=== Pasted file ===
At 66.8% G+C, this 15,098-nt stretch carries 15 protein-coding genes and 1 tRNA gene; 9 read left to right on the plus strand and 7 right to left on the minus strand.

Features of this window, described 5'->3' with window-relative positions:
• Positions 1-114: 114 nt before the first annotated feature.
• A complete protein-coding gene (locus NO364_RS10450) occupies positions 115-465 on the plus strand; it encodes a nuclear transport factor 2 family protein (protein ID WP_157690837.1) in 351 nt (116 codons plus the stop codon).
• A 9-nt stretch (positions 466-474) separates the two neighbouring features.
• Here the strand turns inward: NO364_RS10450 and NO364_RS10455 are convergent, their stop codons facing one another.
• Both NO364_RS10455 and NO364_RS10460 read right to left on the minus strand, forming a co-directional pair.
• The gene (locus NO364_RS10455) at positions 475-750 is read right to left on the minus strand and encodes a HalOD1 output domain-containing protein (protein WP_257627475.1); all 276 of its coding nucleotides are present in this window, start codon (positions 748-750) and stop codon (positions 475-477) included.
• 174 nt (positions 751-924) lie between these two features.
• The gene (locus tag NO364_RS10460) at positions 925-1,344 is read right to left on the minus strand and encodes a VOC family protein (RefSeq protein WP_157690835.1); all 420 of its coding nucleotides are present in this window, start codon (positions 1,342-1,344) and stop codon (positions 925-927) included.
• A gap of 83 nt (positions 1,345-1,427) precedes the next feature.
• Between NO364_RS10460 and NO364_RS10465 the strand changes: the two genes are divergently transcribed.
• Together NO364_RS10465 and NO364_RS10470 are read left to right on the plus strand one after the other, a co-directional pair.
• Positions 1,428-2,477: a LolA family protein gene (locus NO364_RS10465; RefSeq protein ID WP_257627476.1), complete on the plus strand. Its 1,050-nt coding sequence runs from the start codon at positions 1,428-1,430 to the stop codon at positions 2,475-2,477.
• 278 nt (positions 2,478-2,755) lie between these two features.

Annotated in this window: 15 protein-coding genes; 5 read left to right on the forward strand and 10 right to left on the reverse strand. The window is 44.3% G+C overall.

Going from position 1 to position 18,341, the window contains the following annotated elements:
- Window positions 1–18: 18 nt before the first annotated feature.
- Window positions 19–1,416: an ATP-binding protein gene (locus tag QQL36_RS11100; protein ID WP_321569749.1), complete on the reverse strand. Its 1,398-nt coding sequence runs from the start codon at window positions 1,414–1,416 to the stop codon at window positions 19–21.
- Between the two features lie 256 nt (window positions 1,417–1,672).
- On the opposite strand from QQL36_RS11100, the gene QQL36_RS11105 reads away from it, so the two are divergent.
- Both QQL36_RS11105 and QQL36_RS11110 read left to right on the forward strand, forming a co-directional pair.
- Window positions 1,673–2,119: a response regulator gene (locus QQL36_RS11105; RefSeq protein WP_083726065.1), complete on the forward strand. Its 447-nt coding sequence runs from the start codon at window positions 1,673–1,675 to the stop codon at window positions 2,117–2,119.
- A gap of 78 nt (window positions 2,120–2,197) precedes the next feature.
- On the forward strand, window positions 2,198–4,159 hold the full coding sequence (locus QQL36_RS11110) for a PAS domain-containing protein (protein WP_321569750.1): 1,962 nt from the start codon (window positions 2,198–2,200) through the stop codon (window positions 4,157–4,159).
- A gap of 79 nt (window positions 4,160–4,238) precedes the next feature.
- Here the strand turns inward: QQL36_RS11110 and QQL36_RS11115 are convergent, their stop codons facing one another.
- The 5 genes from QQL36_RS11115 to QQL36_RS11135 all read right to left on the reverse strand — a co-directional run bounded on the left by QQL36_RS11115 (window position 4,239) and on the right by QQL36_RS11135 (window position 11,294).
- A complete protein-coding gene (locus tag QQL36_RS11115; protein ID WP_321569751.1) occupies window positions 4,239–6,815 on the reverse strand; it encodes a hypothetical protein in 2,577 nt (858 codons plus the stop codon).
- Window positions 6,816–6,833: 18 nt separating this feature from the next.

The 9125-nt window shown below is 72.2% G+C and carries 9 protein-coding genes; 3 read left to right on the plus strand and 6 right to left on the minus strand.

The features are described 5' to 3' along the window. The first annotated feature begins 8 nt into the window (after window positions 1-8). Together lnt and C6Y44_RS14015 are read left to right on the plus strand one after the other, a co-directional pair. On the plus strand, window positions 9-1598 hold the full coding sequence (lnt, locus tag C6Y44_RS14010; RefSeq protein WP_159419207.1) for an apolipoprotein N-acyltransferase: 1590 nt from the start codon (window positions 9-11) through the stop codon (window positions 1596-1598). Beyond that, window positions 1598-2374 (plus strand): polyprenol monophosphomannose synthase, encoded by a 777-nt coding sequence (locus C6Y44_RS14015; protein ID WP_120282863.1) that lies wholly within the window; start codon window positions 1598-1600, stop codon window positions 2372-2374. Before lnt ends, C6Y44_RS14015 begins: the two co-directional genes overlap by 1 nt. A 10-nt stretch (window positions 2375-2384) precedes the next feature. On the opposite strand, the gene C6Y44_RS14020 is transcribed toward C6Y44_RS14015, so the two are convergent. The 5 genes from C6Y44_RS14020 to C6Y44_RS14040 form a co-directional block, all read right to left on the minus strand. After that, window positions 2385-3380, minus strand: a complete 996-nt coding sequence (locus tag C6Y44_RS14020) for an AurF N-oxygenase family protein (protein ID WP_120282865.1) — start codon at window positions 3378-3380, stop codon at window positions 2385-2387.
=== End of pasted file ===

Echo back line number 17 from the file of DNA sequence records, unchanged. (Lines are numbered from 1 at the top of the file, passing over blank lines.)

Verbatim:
Going from position 1 to position 18,341, the window contains the following annotated elements: